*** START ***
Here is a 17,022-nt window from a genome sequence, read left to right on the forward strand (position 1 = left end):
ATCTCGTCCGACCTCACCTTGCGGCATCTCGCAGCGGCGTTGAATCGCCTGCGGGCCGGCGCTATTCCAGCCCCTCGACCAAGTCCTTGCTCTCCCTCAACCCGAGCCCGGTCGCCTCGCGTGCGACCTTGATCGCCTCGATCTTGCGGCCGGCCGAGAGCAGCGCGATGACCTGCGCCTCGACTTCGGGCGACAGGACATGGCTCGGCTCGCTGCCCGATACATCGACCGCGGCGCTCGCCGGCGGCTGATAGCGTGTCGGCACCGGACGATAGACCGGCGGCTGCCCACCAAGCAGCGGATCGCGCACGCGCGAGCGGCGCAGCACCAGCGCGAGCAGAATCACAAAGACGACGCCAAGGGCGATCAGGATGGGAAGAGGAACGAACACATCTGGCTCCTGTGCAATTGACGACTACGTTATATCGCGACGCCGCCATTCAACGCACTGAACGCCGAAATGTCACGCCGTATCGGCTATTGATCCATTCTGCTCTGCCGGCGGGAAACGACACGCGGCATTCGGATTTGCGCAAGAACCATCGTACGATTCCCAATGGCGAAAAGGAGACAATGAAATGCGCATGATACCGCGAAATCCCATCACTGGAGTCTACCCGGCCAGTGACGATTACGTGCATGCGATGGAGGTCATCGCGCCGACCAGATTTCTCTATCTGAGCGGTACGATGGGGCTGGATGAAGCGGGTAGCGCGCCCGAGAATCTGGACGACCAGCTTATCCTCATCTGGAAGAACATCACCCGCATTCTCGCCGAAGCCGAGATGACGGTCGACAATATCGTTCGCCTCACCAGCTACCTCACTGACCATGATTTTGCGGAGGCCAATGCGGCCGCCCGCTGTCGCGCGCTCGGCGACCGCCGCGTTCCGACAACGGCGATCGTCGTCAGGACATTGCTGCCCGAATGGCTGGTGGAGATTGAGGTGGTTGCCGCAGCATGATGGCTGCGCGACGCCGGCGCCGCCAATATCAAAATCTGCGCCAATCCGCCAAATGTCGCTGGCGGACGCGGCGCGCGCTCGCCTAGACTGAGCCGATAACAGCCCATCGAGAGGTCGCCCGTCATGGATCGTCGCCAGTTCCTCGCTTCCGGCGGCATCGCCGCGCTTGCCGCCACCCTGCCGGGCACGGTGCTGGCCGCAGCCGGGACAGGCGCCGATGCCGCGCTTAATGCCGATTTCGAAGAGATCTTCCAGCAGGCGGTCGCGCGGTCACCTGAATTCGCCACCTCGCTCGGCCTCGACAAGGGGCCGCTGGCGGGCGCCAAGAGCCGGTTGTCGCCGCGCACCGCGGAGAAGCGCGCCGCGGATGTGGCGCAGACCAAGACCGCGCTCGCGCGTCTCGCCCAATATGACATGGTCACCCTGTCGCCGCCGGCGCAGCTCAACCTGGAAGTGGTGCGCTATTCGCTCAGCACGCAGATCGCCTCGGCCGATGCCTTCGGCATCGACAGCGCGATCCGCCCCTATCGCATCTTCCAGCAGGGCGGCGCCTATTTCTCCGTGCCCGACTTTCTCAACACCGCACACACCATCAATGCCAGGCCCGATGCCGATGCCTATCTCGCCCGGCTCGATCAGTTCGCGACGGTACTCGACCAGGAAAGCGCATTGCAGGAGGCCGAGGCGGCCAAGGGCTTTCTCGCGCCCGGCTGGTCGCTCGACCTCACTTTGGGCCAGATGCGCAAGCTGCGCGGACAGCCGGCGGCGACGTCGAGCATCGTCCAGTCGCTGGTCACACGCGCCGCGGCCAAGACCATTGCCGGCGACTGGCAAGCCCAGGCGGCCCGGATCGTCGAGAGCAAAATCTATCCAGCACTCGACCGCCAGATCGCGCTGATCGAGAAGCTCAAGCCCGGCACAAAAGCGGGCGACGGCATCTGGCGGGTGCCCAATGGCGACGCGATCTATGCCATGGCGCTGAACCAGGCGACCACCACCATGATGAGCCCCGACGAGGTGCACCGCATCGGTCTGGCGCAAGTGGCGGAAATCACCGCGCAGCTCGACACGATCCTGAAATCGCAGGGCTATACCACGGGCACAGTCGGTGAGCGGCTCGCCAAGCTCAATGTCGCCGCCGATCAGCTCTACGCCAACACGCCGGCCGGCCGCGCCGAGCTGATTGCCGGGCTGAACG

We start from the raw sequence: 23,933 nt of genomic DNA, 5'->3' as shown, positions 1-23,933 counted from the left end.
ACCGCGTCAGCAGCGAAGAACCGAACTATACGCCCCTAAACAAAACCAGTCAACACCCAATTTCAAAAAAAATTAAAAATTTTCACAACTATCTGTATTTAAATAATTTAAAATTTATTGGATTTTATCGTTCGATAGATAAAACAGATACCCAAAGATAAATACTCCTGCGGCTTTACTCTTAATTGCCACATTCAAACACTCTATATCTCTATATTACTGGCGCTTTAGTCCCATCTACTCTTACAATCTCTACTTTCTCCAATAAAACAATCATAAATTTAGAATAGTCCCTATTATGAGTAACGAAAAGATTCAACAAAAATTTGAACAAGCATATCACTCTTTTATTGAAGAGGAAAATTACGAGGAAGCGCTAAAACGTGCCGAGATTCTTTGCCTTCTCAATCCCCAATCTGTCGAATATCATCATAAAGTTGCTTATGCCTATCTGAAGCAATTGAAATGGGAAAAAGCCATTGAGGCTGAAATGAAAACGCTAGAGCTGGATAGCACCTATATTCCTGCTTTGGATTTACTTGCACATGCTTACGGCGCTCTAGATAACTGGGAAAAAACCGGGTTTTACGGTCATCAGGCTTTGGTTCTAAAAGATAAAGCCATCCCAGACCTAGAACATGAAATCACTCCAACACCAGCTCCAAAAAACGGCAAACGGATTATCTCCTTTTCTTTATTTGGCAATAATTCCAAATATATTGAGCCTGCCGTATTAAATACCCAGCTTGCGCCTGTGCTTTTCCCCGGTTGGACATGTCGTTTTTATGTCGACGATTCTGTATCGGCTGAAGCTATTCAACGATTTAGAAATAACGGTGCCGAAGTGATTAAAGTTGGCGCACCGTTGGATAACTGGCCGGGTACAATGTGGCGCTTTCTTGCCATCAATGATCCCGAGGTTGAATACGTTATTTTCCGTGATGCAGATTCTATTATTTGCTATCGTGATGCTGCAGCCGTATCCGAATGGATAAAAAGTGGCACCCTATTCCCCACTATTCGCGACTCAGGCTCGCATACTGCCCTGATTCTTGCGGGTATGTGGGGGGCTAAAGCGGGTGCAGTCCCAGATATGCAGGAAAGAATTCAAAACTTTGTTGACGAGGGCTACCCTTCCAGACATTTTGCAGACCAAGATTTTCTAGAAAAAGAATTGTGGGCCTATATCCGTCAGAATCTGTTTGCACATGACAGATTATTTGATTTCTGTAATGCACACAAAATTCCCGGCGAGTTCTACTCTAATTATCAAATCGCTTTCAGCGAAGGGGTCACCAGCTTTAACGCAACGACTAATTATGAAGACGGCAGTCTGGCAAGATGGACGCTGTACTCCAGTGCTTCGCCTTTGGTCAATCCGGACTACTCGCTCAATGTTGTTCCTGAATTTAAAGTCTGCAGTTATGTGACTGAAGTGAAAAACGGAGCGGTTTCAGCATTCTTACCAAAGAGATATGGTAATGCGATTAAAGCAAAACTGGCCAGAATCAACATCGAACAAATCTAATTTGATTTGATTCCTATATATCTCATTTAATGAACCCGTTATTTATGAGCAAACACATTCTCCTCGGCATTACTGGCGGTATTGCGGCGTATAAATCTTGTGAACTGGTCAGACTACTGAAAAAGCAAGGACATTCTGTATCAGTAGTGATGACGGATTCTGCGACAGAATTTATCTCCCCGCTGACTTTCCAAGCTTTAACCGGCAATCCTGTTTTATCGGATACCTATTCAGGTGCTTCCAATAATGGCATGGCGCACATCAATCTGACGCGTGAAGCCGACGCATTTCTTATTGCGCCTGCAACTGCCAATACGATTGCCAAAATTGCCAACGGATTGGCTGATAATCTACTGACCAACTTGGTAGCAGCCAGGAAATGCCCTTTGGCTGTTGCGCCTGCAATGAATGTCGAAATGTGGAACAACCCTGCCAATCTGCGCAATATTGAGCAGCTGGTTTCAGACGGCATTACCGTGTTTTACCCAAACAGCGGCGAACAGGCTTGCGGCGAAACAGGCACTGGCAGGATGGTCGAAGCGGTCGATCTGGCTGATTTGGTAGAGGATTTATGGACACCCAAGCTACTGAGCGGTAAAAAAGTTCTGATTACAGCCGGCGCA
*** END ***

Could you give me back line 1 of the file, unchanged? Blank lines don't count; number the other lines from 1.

Here is a 17,022-nt window from a genome sequence, read left to right on the forward strand (position 1 = left end):